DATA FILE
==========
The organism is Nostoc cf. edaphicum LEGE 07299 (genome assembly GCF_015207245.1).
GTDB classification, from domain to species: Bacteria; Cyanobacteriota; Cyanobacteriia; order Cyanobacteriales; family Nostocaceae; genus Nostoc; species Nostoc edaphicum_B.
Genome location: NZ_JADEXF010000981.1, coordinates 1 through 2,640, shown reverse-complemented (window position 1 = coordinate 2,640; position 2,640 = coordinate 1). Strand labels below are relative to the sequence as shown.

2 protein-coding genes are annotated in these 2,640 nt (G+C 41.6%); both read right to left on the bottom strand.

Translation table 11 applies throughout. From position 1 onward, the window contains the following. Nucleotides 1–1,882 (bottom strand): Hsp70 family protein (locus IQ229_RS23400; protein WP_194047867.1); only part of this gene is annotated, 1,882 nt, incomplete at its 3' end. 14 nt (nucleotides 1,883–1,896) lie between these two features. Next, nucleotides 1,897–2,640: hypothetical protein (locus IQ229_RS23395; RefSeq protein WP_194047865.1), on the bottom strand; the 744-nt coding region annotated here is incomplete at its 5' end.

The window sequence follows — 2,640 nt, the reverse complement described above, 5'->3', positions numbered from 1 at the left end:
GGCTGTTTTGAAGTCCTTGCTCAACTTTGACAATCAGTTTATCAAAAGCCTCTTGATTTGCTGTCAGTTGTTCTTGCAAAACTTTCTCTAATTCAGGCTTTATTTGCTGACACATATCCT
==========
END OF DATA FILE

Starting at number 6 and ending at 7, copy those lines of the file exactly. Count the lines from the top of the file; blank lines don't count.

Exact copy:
The window sequence follows — 2,640 nt, the reverse complement described above, 5'->3', positions numbered from 1 at the left end:
GGCTGTTTTGAAGTCCTTGCTCAACTTTGACAATCAGTTTATCAAAAGCCTCTTGATTTGCTGTCAGTTGTTCTTGCAAAACTTTCTCTAATTCAGGCTTTATTTGCTGACACATATCCT